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The Olympic rings are lit up with lights as they are raised up by a sheer curtain at the opening ceremony for the 2008 Beijing Olympics. (Fred Lum/The Globe and Mail)
The Olympic rings are lit up with lights as they are raised up by a sheer curtain at the opening ceremony for the 2008 Beijing Olympics. (Fred Lum/The Globe and Mail)

Study to consider Toronto Olympic bid would cost $1-million Add to ...

If Toronto is serious about making a bid for the 2024 Olympics, it needs to invest $1-million to do the necessary groundwork this year and should assume that none of the facilities under construction for the Pan Am Games are suitable for reuse, a new consultant’s report says.

The report, to be considered by the city’s economic development committee next week, says “an immediate mobilization of resources” is needed if Toronto wants to bid on the 2024 games, beginning with a $1-million “pre-application” study to consider the pros and cons of hosting the Olympics and to gauge the support of higher levels of government and corporate sponsorship.

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A formal bid would cost $50-million to $60-million, with the cost of hosting at $3.3-billion to $6.9-billion, the report said.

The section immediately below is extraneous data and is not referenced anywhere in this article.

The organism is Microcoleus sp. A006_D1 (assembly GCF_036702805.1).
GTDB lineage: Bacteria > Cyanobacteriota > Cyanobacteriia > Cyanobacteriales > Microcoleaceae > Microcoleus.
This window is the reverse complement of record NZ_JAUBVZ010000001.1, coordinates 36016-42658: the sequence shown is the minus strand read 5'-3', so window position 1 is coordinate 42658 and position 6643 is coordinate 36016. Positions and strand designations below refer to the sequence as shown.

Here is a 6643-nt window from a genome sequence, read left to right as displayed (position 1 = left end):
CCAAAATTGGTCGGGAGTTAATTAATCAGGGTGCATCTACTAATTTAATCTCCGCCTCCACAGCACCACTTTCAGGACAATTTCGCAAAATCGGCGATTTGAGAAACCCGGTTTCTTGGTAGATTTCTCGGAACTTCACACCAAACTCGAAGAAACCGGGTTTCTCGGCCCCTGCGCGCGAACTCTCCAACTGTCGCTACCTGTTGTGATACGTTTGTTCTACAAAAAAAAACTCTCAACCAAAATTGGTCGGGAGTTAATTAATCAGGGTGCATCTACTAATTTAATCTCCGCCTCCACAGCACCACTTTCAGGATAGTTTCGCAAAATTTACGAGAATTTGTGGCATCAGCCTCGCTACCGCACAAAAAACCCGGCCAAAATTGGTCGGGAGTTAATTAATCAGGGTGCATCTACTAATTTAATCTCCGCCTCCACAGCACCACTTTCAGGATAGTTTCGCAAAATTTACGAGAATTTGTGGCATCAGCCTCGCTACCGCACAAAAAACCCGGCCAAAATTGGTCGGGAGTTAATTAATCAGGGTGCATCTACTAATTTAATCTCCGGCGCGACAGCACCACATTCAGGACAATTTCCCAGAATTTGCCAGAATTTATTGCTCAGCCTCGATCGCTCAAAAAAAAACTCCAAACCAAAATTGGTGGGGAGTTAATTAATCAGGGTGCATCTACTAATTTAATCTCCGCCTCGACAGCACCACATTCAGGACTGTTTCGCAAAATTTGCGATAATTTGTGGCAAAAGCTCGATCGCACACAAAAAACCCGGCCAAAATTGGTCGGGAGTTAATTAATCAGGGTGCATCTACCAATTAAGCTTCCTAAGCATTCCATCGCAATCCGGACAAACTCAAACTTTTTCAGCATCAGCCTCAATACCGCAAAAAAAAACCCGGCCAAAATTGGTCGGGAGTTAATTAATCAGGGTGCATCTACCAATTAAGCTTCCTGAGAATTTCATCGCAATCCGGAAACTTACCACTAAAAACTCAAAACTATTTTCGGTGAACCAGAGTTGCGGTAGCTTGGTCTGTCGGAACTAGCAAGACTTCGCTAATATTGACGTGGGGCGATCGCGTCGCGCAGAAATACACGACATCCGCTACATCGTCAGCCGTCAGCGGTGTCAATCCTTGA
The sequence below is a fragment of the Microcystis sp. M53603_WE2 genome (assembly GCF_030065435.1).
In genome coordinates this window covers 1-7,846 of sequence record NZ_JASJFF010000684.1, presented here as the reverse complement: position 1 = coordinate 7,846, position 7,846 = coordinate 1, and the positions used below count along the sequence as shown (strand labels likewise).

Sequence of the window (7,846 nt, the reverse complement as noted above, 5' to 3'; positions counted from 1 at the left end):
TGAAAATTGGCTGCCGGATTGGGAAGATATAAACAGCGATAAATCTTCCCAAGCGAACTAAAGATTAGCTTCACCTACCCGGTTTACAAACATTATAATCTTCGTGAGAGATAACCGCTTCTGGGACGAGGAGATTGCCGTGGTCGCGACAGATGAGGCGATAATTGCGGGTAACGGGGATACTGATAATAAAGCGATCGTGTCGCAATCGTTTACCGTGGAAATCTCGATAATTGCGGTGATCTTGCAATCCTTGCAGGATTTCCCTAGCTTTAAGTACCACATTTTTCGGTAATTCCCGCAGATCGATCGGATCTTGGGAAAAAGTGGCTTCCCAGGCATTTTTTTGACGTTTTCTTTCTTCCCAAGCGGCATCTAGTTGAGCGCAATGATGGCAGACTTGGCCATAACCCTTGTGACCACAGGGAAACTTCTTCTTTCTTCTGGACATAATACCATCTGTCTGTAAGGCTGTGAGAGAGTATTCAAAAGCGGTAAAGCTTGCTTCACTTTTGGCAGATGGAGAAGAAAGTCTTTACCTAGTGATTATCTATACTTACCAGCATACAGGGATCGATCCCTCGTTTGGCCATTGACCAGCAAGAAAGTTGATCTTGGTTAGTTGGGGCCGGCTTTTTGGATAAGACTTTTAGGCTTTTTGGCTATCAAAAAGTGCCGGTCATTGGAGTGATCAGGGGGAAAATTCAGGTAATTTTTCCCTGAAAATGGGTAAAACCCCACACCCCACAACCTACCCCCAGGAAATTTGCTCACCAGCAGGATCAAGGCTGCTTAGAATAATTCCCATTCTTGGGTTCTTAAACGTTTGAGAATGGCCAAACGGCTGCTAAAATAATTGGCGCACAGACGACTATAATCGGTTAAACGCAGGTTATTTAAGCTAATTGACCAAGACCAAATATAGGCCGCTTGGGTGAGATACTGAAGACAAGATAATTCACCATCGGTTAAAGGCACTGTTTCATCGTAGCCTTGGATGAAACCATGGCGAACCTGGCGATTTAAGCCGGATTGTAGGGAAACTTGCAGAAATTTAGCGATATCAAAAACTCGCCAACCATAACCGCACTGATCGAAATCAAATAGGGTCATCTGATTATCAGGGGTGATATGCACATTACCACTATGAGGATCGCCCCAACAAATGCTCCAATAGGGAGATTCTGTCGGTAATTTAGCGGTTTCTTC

In an election year when Toronto faces big-ticket demands for social housing, transit and infrastructure, bidding on the games would likely be “a real tough sell,” predicted Michael Thompson, chair of the economic development committee.

“We are going to really have to examine whether it is appropriate or prudent,” Mr. Thompson said, noting that $1-million would be just a first step.

Mayor Rob Ford said he wants to wait and see how the 2015 PanAm Games work out before committing the city another bid.

“Right now, I’m a little skeptical about putting in a million dollars after I saw our failure for our last Olympic bid,” Mr. Ford said. “If you’re asking me right now today, I’d say no. Let’s see how the Pan Am Games go and we’ll take it from there.”

Deputy Mayor Norm Kelly had a similar response, saying he wants to see how well the region does in holding the Pan Am Games. “I would like to see how we handle that, see what benefits flow from it, and then I think we’d be in a better position to pronounce on that bid,” he said.

While some may see the Pan Am Games as a test run, the feasibility study prepared for the city by Ernst & Young says Toronto could not count on using any of the facilities for an Olympic Games. Many of the venues under construction might not be suitable because they were not designed to Olympic standards, it states, and are too scattered across the Toronto region.

Organizers for the Pan Am Games responded by noting the facilities are “on time and on or under budget.”

“We’re focused on delivering the best Pan Am and Parapan Am Games ever held,”a statement from the games’ organizers said.

With a report from Ann Hui

Follow on Twitter: @lizchurchto

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